The eurozone can help Greece repay maturing debt in the coming months with money that remains available to Athens under the current bailout if the programme is extended by five months to November, a note prepared for eurozone finance ministers said.
The financing note, seen by Reuters, put the total available amount for Greece at 16.3 billion euros ($18.3 billion), composed of 10.9 billion euros now earmarked for Greek bank recapitalisation, the 1.8 billion remaining tranche from the eurozone bailout fund and 3.6 billion euros from profits made by the European Central Bank in 2014 and 2015 on purchased Greek bonds.
The Greek bailout expires on Tuesday and the money still available would disappear if there is no request for an extension from Athens.
"A five months extension (until end of November 2015) of the current programme is feasible during which a total of 12 billion euros of financial support would be provided by the EFSF and the transfer of SMP/ANFA related profits, complemented by an assumed disbursement of the IMF of 3.5 billion euros," the note said.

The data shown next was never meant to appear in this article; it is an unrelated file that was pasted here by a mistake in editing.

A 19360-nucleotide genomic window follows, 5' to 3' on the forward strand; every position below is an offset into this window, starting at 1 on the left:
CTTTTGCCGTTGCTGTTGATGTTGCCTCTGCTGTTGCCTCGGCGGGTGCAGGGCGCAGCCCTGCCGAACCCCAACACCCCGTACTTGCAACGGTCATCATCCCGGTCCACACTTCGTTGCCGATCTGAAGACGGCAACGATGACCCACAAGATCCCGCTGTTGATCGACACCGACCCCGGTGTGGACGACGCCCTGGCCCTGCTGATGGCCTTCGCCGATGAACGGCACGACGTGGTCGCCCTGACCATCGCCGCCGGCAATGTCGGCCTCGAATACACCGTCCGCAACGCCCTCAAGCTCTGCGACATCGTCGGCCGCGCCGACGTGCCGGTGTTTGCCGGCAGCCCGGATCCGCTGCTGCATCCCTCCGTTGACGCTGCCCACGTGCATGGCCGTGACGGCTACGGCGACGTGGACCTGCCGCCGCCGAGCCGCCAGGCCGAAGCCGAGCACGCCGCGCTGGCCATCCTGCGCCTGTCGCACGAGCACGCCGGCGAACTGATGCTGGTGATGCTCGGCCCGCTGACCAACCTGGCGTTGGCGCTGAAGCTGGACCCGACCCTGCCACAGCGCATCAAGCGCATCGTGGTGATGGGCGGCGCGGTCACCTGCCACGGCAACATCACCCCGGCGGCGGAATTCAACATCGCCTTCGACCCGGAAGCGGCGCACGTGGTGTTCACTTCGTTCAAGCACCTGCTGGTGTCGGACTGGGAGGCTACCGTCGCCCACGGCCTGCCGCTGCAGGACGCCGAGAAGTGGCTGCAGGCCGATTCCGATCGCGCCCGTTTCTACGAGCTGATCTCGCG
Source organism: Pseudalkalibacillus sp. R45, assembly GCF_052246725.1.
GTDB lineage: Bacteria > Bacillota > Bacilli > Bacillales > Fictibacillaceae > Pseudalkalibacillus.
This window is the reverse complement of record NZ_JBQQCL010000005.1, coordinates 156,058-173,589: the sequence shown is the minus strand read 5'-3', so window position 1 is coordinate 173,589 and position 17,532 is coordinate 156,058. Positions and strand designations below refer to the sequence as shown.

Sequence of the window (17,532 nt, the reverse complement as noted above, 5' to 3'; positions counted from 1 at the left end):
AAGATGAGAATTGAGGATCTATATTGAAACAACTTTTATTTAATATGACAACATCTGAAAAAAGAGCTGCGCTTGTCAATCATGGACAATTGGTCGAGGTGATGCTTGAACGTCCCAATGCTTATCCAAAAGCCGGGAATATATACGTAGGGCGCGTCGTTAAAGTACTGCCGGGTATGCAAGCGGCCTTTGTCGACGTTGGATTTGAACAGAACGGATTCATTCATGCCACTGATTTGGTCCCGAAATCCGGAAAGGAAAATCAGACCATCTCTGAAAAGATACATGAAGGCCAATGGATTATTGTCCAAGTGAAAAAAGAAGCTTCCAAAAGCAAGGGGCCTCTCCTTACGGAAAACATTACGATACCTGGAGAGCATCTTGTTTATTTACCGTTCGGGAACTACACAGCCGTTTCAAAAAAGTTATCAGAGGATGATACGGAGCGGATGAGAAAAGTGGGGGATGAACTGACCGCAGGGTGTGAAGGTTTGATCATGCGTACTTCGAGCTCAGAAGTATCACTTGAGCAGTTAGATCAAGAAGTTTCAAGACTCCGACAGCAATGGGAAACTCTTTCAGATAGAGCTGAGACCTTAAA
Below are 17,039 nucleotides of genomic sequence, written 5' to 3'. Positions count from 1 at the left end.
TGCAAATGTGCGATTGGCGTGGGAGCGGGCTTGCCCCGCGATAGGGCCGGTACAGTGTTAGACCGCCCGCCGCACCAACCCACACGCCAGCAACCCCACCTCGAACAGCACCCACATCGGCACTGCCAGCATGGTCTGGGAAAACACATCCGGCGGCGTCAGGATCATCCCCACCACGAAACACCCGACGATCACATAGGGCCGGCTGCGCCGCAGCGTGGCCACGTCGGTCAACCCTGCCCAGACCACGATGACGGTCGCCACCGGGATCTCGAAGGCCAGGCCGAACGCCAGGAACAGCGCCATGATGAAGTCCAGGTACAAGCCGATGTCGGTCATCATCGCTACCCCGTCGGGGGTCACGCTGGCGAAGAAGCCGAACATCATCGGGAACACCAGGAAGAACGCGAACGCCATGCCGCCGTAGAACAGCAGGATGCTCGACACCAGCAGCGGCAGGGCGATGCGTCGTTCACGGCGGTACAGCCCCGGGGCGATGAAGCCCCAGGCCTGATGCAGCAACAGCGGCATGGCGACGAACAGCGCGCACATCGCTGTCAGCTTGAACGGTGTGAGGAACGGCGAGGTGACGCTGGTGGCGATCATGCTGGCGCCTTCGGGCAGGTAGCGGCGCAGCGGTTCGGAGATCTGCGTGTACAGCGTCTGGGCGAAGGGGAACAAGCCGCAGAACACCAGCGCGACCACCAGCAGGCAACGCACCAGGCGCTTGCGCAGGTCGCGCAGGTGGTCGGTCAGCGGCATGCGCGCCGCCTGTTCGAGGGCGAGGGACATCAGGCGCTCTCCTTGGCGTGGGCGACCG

"Over that period these external resources, complemented by the Greek primary surplus would allow to cover the amortisation and service of debt for a total of 14.3 billion euros and could cater for both arrears clearance and the reconstitution of some state buffers," the note said.
The money, however, could be disbursed in four tranches, each depending on the completion of various conditions and reforms by Athens.
The first tranche could be 1.8 billion euros of profits made by the ECB on Greek bond purchases and it would be sent straight to a segregated account used only for debt servicing, which would allow Athens to avoid a default on a 1.6 billion euro payment to the IMF on June 30.
But the money could only be disbursed if the Greek parliament approves a deal with creditors and passes the first set of laws on reforms. The money would also be released after eurozone national parliaments endorse the principle of disbursing the profits.
A second tranche of 4 billion euros would be paid out in mid-July after Greece completes more reforms, called "prior actions" in early July, the note said. Of that, 3.5 billion would again go straight to the debt servicing account.
Another 4.7 billion euros could be disbursed in early August on the completion of more conditions by late July, again to debt servicing account, as would the final tranche of another 1.5 billion euros in October on completion of further reforms.
The IMF could contribute 3.5 billion euros in October, providing Greece passes all the agreed reforms, the eurozone assures it of financing for Greece for the next 12 months and that it sees Greek debt as sustainable, the note said.